The district court rejected all of Overhauser's arguments. The judge explained that Overhauser's position that Vacuforce was the prevailing party was incompatible with existing law. Further, Overhauser had not made a non-frivolous argument for what the law ought to be under the circumstances of this case. Instead, he had misrepresented the events leading up to the voluntary dismissal. The court then entered a modest but symbolic $500 sanction against Overhauser. The court also invited Bell to move under 28 U.S.C. § 1927 for his attorney fees incurred in responding to Overhauser's motion. Bell filed the motion, and the parties had another round of briefing about whether Overhauser's request for fees was sanctionable. Overhauser stuck to his argument that a settlement is "completely irrelevant" to the determination of who prevails in litigation. The court again rejected Overhauser's arguments and ordered him to pay Bell's fees. Overhauser moved to reconsider the Rule 11 sanction and to modify the court's finding that he had misrepresented [*5] certain facts. See Fed. R. Civ. P. 52(b) & 59. The court summarily denied the motion.
Overhauser appealed on behalf of himself and his client the orders denying costs and fees, denying reconsideration, sanctioning him $500, and awarding attorney fees to Bell as another sanction. We consolidated the appeals and dismissed as untimely the appeal from the denial of Vacuforce's original motion for attorney fees. We then dismissed Vacuforce as an appellant because no sanctions were imposed against it.2
A. Rule 11 Sanctions
We review a sanctions order under Rule 11 for an abuse of discretion. See Cooter & Gell v. Hartmarx Corp., 496 U.S. 384, 405, 110 S. Ct. 2447, 110 L. Ed. 2d 359 (1990). Overhauser maintains that the district judge erred in imposing the $500 sanction against him under Rule 11 because his contention that Vacuforce was a "prevailing party" under the Copyright Act, 17 U.S.C. § 505, was not frivolous, misleading, or otherwise improper.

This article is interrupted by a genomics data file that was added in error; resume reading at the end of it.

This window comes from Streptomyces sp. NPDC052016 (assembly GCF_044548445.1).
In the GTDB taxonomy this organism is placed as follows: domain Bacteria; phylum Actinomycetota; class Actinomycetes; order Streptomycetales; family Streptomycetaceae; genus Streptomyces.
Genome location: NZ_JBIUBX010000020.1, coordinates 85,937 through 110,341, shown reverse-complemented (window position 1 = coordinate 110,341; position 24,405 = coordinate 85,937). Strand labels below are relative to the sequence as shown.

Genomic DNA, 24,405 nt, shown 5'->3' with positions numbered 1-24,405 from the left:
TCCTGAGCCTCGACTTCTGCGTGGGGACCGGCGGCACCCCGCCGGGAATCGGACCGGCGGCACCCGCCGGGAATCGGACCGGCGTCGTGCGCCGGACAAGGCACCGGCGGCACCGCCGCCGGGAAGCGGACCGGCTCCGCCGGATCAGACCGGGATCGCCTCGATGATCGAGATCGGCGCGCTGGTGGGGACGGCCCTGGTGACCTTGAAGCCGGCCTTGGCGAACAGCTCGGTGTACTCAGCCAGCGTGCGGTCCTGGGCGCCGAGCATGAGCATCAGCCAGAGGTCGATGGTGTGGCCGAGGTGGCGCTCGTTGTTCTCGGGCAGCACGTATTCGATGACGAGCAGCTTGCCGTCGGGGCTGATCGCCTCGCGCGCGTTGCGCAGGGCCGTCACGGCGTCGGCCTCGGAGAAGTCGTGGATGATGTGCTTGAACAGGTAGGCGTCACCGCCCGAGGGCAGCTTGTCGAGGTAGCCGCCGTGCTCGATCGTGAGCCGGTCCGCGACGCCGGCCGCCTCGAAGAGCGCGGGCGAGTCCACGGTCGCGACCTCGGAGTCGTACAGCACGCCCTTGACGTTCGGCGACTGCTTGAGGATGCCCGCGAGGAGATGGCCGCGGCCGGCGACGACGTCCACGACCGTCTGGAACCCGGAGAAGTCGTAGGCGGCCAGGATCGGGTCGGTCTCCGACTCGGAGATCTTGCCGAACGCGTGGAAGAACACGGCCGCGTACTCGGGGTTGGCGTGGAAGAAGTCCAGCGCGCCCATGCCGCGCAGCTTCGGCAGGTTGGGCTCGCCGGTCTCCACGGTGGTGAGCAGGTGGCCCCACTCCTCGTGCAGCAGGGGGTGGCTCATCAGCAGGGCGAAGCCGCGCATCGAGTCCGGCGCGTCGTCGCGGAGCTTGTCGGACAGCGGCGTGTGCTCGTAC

Bell makes no arguments about the propriety of Rule 11 sanctions except to claim that we cannot review the findings in the district court's March 13, 2017 ruling denying Vacuforce's motion for fees and issuing a show-cause order because we have already dismissed the appeal from that ruling. That is not correct. When sanctions are imposed for filing a motion, that underlying motion lies at the [*6] heart of the sanction issues. Overhauser's arguments against the sanction necessarily echo the points he made when he first sought fees for Vacuforce, but Overhauser's timely appeal from the district court's later order actually entering the Rule 11 sanction against him is properly before us.
Under Rule 11, a district court may impose sanctions on a lawyer who submits frivolous legal arguments—those not warranted "by existing law or by a nonfrivolous argument for extending, modifying, or reversing existing law or for establishing new law." Fed. R. Civ. P. 11(b)(2); Berwick Grain Co. v. Illinois Dep't of Agriculture, 217 F.3d 502, 504 (7th Cir. 2000) (affirming Rule 11 sanction for frivolous post-judgment motion).